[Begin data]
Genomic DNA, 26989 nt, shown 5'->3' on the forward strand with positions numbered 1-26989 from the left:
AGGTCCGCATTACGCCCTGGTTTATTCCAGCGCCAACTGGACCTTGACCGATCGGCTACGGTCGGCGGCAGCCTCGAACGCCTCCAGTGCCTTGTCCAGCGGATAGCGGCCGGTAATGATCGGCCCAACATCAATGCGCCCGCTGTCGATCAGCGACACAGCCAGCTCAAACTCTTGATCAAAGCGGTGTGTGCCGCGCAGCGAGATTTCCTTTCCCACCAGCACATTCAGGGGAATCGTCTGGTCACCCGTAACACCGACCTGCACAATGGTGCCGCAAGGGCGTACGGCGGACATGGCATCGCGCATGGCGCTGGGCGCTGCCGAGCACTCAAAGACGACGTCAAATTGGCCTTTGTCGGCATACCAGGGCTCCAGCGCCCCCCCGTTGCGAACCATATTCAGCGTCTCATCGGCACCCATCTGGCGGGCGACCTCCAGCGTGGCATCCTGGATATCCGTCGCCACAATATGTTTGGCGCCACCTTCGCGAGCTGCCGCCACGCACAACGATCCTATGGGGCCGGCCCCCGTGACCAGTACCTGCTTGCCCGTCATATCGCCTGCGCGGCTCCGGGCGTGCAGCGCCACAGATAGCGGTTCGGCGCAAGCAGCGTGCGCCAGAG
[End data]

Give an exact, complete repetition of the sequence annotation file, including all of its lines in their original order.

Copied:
Genomic DNA, 26989 nt, shown 5'->3' on the forward strand with positions numbered 1-26989 from the left:
AGGTCCGCATTACGCCCTGGTTTATTCCAGCGCCAACTGGACCTTGACCGATCGGCTACGGTCGGCGGCAGCCTCGAACGCCTCCAGTGCCTTGTCCAGCGGATAGCGGCCGGTAATGATCGGCCCAACATCAATGCGCCCGCTGTCGATCAGCGACACAGCCAGCTCAAACTCTTGATCAAAGCGGTGTGTGCCGCGCAGCGAGATTTCCTTTCCCACCAGCACATTCAGGGGAATCGTCTGGTCACCCGTAACACCGACCTGCACAATGGTGCCGCAAGGGCGTACGGCGGACATGGCATCGCGCATGGCGCTGGGCGCTGCCGAGCACTCAAAGACGACGTCAAATTGGCCTTTGTCGGCATACCAGGGCTCCAGCGCCCCCCCGTTGCGAACCATATTCAGCGTCTCATCGGCACCCATCTGGCGGGCGACCTCCAGCGTGGCATCCTGGATATCCGTCGCCACAATATGTTTGGCGCCACCTTCGCGAGCTGCCGCCACGCACAACGATCCTATGGGGCCGGCCCCCGTGACCAGTACCTGCTTGCCCGTCATATCGCCTGCGCGGCTCCGGGCGTGCAGCGCCACAGATAGCGGTTCGGCGCAAGCAGCGTGCGCCAGAG